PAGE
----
- Although some kinds of change to the scheme would require legislation, a great many potential “enhancements” to the scheme could be implemented as and when the Australian Statistician of the day sees fit.
- The ABS is trying to maintain the fiction that “because names and addresses will not be used, it will be impossible to identify who is included in the [collection]”. With such a rich data-set, this is, quite simply, untrue; and the fact that the ABS can utter such a statement gives rise to concerns about the agency's trustworthiness.
In bringing this Proposal forward, the ABS is seriously undermining its hitherto strong reputation. The ABS is also doing great harm to the Census, because the Proposal will significantly reduce people’s readiness to complete Census forms, and to do so accurately.
ABS also undermines the vital trust of the public in the government. Without this trust, no free, democratic society can function. This trust is very fragile, and, once damaged, can take a lifetime to restore, submerging the whole country in chaos and corruption.
APF were right then, and their concerns are even more relevant right now.
Wherever there are concerns about, or an opposition to a new method of intrusion of individual privacy, we hear the usual reply: that the decision to do so “followed an extensive public consultation process”. How many people found it easy to obtain the information about a public consultation taking place? Or, more importantly, how many have seen the contents of all the submissions to a certain public consultation? It cannot be called an “extensive public consultation”, if very few knew about it, and the opinions of those who disagreed were disregarded. Unless these consultations are widely advertised and the contents of all submissions are made public, the words about an extensive public consultation process are merely an excuse, or, worse, a lie.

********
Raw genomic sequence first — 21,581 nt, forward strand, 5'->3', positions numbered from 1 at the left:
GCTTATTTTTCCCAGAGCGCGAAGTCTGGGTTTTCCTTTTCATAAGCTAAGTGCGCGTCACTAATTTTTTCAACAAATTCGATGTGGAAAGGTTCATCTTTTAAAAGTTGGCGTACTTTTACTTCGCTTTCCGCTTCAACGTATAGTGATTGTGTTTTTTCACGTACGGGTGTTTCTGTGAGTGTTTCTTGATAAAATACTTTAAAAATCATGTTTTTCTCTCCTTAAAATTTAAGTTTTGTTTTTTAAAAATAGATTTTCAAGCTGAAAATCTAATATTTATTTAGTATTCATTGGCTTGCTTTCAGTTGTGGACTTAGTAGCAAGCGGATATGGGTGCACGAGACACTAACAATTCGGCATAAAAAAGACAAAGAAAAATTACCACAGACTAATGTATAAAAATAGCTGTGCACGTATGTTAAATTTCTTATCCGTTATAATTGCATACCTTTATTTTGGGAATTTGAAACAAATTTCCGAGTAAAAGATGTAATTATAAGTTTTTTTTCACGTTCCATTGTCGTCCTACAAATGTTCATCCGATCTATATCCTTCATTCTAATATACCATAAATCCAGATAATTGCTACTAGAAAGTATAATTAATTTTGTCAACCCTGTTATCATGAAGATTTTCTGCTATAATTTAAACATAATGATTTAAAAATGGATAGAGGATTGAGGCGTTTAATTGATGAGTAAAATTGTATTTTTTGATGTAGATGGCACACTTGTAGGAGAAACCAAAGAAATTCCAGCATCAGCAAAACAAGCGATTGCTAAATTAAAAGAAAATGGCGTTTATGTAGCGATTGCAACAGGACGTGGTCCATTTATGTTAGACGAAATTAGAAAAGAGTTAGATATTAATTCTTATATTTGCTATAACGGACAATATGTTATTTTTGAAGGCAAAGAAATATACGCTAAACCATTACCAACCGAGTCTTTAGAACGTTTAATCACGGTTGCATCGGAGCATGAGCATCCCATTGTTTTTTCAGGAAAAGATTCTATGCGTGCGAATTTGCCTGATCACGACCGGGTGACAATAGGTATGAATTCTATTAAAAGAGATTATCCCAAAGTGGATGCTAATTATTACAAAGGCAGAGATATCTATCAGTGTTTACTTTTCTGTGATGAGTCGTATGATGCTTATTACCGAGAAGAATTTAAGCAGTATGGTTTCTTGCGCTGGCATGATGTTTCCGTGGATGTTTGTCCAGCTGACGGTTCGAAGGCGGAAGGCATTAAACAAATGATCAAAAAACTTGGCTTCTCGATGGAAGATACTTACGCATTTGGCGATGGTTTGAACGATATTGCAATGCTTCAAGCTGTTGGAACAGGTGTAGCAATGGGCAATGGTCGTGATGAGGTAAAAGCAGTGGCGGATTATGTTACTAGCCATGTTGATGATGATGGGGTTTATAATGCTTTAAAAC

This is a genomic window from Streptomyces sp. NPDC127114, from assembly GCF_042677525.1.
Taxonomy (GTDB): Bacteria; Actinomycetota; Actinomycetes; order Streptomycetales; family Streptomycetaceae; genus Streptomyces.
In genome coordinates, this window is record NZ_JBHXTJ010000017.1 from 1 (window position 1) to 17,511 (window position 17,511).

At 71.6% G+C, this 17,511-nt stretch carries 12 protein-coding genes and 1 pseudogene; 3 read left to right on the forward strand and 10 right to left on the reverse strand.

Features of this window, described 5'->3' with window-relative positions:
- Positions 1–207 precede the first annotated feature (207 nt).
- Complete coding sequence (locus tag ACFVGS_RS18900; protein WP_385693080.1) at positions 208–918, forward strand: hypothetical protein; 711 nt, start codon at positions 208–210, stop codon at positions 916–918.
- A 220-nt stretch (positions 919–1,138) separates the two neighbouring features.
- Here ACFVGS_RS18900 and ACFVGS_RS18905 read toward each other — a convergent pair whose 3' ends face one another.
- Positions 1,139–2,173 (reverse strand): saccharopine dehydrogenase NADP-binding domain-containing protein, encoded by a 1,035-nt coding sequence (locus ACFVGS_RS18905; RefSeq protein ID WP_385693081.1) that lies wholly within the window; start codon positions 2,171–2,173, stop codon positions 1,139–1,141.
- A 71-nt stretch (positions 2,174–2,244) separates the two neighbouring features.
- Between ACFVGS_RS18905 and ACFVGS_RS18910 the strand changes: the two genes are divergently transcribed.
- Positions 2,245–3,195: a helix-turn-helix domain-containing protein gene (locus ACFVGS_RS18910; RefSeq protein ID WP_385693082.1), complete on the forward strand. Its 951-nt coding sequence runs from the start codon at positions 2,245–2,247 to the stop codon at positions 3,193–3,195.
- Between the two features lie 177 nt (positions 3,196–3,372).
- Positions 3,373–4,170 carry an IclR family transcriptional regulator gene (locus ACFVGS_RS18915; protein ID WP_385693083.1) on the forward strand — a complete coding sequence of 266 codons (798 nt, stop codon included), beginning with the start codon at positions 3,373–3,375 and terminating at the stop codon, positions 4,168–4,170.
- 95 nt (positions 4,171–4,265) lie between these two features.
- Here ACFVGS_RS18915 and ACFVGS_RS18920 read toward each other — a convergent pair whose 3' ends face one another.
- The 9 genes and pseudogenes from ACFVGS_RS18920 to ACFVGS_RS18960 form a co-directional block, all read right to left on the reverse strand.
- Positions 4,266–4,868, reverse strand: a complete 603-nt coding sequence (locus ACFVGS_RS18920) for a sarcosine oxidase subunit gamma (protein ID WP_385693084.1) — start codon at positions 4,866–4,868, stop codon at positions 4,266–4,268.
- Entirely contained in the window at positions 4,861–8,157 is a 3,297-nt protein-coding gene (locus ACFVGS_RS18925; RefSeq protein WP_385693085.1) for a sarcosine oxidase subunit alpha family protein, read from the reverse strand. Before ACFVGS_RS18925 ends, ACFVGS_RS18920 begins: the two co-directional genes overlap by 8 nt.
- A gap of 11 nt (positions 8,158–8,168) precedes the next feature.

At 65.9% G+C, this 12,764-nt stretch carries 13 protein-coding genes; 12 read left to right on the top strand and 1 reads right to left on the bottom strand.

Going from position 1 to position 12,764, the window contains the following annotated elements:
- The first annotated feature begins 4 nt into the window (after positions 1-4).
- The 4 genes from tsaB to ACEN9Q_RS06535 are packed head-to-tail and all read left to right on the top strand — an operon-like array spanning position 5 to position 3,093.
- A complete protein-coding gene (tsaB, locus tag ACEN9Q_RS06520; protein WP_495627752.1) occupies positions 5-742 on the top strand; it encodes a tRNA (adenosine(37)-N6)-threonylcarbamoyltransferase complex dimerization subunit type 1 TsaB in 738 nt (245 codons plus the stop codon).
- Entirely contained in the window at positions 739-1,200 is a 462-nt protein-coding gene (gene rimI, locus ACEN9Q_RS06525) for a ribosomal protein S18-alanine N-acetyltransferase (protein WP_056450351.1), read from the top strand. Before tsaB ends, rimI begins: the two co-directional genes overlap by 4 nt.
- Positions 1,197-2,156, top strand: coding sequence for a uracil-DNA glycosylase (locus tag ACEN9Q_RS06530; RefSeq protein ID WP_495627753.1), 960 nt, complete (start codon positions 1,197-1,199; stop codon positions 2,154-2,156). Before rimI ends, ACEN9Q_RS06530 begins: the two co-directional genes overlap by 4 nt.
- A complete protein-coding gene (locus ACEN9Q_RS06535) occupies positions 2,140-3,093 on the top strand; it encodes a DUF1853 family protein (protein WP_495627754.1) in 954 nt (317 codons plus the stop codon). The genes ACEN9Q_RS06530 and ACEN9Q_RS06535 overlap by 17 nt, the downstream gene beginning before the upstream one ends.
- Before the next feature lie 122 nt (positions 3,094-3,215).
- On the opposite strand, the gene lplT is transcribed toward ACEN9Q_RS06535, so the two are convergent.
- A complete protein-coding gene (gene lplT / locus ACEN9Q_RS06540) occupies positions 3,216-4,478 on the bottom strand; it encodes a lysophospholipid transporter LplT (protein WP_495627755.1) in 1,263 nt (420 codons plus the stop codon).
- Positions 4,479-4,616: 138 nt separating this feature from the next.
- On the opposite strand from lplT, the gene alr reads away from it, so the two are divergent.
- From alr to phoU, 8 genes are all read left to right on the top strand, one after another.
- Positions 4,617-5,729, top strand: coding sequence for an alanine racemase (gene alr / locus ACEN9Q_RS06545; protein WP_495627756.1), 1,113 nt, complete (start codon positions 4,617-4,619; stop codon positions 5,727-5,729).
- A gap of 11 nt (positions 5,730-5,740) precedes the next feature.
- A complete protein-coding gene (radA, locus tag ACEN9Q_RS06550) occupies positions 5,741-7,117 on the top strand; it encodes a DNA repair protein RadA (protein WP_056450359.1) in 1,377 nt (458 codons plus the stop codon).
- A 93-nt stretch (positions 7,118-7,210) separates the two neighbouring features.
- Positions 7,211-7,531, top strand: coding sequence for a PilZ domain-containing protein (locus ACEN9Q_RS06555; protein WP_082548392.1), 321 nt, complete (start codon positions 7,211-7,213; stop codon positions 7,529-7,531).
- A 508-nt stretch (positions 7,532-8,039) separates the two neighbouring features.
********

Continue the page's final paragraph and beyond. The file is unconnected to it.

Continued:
ABS seems to be disregarding the fact that whenever a rich source of data exists, there will always be agencies seeking access to it. And some of those agencies are very powerful. ABS also seems to take for granted that they were able to collect the information and develop a reliable set of statistics because the public had confidence in it. The introduced changes that impact privacy will inevitably erode public confidence and decrease reliability of the collected data. ABS already had to resort to compulsion and coercion to force the participation of some individuals who were avoiding census and surveys because of fears for their privacy and security. What is next?